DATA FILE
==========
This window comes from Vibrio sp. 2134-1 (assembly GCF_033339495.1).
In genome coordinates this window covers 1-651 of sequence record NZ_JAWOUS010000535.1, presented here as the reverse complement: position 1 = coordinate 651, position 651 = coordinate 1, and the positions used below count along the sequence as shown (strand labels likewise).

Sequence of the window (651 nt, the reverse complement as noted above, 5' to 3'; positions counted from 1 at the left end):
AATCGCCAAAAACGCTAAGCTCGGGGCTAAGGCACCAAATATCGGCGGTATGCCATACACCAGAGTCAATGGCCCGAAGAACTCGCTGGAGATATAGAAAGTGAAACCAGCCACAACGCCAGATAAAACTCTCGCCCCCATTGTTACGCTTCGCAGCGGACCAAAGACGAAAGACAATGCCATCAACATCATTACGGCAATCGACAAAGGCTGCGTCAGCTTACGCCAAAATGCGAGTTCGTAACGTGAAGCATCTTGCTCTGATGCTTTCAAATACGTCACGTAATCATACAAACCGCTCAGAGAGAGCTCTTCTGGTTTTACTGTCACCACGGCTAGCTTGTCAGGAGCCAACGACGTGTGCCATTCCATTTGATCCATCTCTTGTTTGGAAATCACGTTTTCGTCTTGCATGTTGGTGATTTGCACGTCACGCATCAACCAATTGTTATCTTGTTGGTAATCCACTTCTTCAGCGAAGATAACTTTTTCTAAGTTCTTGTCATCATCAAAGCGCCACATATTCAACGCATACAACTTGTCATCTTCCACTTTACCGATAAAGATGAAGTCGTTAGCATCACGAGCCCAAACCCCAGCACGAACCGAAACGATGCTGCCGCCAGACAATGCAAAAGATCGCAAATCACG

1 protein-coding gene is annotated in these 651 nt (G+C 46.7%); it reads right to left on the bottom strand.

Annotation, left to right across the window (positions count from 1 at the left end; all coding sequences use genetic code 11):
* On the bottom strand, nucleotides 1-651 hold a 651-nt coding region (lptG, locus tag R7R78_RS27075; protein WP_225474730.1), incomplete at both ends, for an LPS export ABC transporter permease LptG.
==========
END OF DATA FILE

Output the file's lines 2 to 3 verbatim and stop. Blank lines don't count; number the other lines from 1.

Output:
In genome coordinates this window covers 1-651 of sequence record NZ_JAWOUS010000535.1, presented here as the reverse complement: position 1 = coordinate 651, position 651 = coordinate 1, and the positions used below count along the sequence as shown (strand labels likewise).

Sequence of the window (651 nt, the reverse complement as noted above, 5' to 3'; positions counted from 1 at the left end):